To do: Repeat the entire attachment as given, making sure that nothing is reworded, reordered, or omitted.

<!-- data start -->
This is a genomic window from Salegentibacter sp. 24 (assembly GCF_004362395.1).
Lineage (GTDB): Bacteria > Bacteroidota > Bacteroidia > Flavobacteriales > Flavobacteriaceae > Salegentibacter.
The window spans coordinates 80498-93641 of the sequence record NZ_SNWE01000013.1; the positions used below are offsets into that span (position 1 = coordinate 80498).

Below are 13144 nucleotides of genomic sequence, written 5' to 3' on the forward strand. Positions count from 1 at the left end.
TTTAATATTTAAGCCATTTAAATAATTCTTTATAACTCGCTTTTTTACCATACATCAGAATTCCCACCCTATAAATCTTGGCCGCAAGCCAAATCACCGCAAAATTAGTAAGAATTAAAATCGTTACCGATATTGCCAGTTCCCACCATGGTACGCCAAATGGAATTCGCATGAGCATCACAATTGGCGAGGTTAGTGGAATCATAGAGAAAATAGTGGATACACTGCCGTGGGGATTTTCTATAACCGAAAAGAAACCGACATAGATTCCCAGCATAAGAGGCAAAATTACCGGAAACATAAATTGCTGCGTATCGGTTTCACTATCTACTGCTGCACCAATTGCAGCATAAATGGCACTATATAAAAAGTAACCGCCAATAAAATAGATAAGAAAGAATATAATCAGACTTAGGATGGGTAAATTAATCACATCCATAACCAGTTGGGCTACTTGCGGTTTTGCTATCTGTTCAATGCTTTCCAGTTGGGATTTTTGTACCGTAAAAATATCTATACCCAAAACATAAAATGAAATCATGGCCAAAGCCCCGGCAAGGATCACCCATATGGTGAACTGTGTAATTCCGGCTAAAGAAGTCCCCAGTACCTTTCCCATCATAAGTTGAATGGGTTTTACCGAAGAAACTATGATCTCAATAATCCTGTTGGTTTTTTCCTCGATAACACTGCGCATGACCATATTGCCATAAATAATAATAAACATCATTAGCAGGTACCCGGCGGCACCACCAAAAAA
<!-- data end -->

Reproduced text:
This is a genomic window from Salegentibacter sp. 24 (assembly GCF_004362395.1).
Lineage (GTDB): Bacteria > Bacteroidota > Bacteroidia > Flavobacteriales > Flavobacteriaceae > Salegentibacter.
The window spans coordinates 80498-93641 of the sequence record NZ_SNWE01000013.1; the positions used below are offsets into that span (position 1 = coordinate 80498).

Below are 13144 nucleotides of genomic sequence, written 5' to 3' on the forward strand. Positions count from 1 at the left end.
TTTAATATTTAAGCCATTTAAATAATTCTTTATAACTCGCTTTTTTACCATACATCAGAATTCCCACCCTATAAATCTTGGCCGCAAGCCAAATCACCGCAAAATTAGTAAGAATTAAAATCGTTACCGATATTGCCAGTTCCCACCATGGTACGCCAAATGGAATTCGCATGAGCATCACAATTGGCGAGGTTAGTGGAATCATAGAGAAAATAGTGGATACACTGCCGTGGGGATTTTCTATAACCGAAAAGAAACCGACATAGATTCCCAGCATAAGAGGCAAAATTACCGGAAACATAAATTGCTGCGTATCGGTTTCACTATCTACTGCTGCACCAATTGCAGCATAAATGGCACTATATAAAAAGTAACCGCCAATAAAATAGATAAGAAAGAATATAATCAGACTTAGGATGGGTAAATTAATCACATCCATAACCAGTTGGGCTACTTGCGGTTTTGCTATCTGTTCAATGCTTTCCAGTTGGGATTTTTGTACCGTAAAAATATCTATACCCAAAACATAAAATGAAATCATGGCCAAAGCCCCGGCAAGGATCACCCATATGGTGAACTGTGTAATTCCGGCTAAAGAAGTCCCCAGTACCTTTCCCATCATAAGTTGAATGGGTTTTACCGAAGAAACTATGATCTCAATAATCCTGTTGGTTTTTTCCTCGATAACACTGCGCATGACCATATTGCCATAAATAATAATAAACATCATTAGCAGGTACCCGGCGGCACCACCAAAAAA